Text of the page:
Einstein's Legacy: The Photoelectric Effect

Despite the popularity of Einstein's theories of relativity and his musings on black holes, Einstein's Nobel Prize in physics was actually awarded for his discovery of the photoelectric effect. This discovery revolutionized our understanding of the world around us. But what is the photoelectric effect?

Sabrina Stierwalt, PhD
5-minute read
Episode #158

A few more steps brought physicists closer to the answer, including JJ Thompson’s identification of the emitted particles as electrons. The next big breakthrough came from Philipp Lenard who discovered that changing the intensity of the incident light had no effect on the energy of the emitted electrons. Doubling the intensity doubled the number of electrons that were produced, but had no effect on their energies.

Lenard’s observation directly contradicted predictions based on our understanding of light as a wave. As a wave, brighter light was expected to shake the electrons more violently, and thus dislodge more electrons and at faster speeds. Lenard further observed that there was a well-defined minimum threshold energy for the incident light, below which no electrons were released at all.

The existence of such a minimum was also at odds with the wave description of light. Even as advancements in our understanding of the details of the photoelectric effect continued, there were still few answers as to why the observations did not match the theory.

Wave Particle Duality of Light

In 1905, Einstein reported that all of the observed phenomena could be explained if light was thought of as a stream of particles (or quanta of light called photons) rather than as a wave. These photons each have an associated energy equal to the frequency of the light multiplied by a constant. In other words, the energy of each photon is proportionate to the frequency of the light.

In the metal slab experiment, each photon can be imagined as a particle that hits a single electron and dislodges it from the metal. Some energy is lost in that process, so the resulting electron has the net energy of the incident photon less whatever energy was needed to free it. Thus, the energy of the produced photoelectrons will vary with the frequency of the incident light, but not with the intensity. Instead, the intensity (i.e. how many photons hit the metal) will only affect the number of photoelectrons produced.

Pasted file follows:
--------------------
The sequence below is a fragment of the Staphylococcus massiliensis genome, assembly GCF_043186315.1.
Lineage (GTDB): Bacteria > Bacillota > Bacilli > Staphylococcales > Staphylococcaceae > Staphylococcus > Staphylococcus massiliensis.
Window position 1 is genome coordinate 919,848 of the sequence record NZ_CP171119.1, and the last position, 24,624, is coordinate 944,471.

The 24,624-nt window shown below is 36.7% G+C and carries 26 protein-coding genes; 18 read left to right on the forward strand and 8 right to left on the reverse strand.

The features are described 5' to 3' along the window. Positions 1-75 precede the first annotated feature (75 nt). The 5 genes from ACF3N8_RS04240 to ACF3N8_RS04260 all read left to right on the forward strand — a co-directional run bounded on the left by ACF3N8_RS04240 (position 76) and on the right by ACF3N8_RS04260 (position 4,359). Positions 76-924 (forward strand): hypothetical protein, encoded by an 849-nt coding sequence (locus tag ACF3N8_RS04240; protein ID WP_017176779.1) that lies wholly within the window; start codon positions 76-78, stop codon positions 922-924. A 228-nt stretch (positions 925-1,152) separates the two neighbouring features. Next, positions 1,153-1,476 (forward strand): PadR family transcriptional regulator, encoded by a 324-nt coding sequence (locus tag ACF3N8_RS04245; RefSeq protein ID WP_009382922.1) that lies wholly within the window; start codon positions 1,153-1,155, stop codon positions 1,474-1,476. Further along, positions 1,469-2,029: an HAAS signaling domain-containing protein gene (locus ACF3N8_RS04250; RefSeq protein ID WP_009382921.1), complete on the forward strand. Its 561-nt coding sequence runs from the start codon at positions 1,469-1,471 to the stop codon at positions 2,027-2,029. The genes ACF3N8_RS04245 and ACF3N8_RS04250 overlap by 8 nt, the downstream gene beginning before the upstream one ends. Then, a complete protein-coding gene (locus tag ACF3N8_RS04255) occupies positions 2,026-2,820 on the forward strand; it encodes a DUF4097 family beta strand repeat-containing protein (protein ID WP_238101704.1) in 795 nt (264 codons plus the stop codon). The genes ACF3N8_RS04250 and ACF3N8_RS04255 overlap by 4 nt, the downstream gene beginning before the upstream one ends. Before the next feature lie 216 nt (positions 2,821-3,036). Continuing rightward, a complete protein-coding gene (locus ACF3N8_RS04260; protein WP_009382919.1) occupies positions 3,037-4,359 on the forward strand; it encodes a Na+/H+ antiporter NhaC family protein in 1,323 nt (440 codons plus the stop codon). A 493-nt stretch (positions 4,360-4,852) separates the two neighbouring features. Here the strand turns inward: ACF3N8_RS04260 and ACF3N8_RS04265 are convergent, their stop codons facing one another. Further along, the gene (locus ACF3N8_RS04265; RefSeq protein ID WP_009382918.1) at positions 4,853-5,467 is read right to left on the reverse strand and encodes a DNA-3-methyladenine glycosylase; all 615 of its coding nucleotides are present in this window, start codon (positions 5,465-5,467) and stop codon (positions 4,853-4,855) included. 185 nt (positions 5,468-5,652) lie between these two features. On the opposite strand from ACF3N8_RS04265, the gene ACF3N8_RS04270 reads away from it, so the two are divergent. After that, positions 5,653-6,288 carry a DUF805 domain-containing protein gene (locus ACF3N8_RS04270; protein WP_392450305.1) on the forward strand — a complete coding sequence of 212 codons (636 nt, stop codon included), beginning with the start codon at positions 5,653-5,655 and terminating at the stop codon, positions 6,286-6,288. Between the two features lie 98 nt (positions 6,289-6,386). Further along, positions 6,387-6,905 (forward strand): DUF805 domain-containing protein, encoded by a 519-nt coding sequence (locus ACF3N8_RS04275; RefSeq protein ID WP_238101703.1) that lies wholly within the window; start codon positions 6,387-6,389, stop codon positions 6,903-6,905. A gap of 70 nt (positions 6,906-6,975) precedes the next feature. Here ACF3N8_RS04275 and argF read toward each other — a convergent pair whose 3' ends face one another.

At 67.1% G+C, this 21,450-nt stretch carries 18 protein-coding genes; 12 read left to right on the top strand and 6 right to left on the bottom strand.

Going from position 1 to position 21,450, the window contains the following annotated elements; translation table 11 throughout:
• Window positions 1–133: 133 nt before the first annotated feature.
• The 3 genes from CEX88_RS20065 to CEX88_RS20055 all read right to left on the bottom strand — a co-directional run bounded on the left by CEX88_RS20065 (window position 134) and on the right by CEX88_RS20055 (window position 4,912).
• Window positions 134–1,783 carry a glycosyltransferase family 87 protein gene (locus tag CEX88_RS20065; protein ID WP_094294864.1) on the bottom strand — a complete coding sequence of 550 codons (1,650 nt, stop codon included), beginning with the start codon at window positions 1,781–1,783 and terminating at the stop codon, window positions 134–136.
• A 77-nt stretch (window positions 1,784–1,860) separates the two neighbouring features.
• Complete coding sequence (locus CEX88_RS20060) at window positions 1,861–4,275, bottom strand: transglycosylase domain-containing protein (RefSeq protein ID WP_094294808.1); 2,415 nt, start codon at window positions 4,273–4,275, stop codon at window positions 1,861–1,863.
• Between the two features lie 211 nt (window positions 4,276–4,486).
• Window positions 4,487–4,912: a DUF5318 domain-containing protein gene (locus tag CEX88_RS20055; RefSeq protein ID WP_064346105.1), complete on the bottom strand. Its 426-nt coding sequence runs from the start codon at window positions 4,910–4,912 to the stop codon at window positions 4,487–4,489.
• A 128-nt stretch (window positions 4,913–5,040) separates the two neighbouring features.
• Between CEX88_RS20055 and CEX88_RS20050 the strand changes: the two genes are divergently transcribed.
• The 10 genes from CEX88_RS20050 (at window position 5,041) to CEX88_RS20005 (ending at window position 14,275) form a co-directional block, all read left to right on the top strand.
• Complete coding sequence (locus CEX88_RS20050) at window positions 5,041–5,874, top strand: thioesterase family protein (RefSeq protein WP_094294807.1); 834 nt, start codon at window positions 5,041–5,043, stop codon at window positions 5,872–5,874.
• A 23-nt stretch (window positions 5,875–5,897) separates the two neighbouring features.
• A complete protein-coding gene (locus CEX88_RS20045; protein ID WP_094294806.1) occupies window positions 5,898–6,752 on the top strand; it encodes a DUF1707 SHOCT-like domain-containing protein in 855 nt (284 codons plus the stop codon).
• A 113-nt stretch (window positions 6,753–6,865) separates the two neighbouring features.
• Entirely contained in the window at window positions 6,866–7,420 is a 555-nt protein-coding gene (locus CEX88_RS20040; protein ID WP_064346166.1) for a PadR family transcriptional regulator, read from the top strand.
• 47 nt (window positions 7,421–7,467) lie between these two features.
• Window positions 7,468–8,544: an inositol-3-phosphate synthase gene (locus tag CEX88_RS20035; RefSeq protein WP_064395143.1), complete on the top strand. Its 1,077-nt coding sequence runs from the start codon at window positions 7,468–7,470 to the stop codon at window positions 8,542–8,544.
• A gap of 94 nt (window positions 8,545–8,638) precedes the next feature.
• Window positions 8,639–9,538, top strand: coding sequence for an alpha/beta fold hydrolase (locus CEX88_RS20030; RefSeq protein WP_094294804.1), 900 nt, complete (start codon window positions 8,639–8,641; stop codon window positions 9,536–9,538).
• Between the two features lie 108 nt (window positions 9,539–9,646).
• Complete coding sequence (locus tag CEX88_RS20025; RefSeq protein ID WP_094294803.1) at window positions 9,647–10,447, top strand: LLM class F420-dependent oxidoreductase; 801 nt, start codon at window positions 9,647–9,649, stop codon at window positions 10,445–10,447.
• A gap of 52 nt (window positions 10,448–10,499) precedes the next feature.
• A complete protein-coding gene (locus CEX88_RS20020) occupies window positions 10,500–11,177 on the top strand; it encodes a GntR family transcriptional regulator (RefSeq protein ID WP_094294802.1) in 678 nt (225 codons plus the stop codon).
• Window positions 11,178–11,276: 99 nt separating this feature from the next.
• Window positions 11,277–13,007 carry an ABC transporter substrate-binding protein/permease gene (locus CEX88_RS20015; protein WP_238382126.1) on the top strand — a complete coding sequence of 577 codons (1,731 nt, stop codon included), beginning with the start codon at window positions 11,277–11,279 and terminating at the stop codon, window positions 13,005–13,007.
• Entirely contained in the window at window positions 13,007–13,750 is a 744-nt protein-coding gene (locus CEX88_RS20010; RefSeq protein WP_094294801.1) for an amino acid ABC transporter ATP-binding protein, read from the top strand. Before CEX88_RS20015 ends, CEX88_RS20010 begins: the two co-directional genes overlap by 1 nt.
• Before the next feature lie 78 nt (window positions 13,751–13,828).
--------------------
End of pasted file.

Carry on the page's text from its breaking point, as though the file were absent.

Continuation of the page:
Einstein’s theory also explains Lerner’s minimum energy value: if the incident light has energy values (i.e.., frequencies) that are lower than the energy required to free an electron from the metal, the electrons stay put.

The American experimental physicist Robert Millikan was not ready to accept Einstein’s theory and to do what he saw as abandoning the wave theory of light. He spent ten years trying to disprove Einstein, but only ended up instead proving repeatedly that his discovery of the photoelectric effect appeared to be correct. Luckily for Millikan, he still received a Nobel Prize for his results.

Where Would We Be Without the Photoelectric Effect?

The photoelectric effect has direct applications in the use of photocells and solar cells where energy is produced due to incident photons. More importantly, however, the photoelectric effect set off the quantum revolution. Experimental physicists began to think about the nature of light and the structure of atoms, the foundation of the world around us, in an entirely new way.

Perhaps the biggest lesson to be learned from Einstein’s work on the photoelectric effect is to always remember to think outside the box. If our normal theories aren’t working, sometimes the answer is to make new ones. Einstein himself said, “We cannot solve our problems with the same thinking we used when we created them.”

Until next time, this is Sabrina Stierwalt with Ask Science’s Quick and Dirty Tips for helping you make sense of science.

If you’re interested in learning more about Einstein and the theory of relativity in honor of its 100th birthday, check out this month’s Scientific American magazine special edition at www.scientificamerican.com.

You can become a fan of Ask Science on Facebook or follow me on Twitter, where I’m @QDTeinstein. If you have a question that you’d like to see on a future episode, send me an email at everydayeinstein@quickanddirtytips.com.

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Please note that archive episodes of this podcast may include references to Ask Science. Rights of Albert Einstein are used with permission of The Hebrew University of Jerusalem. Represented exclusively by Greenlight.

About the Author

Sabrina Stierwalt, PhD

Dr Sabrina Stierwalt earned a Ph.D. in Astronomy & Astrophysics from Cornell University and is now a Professor of Physics at Occidental College.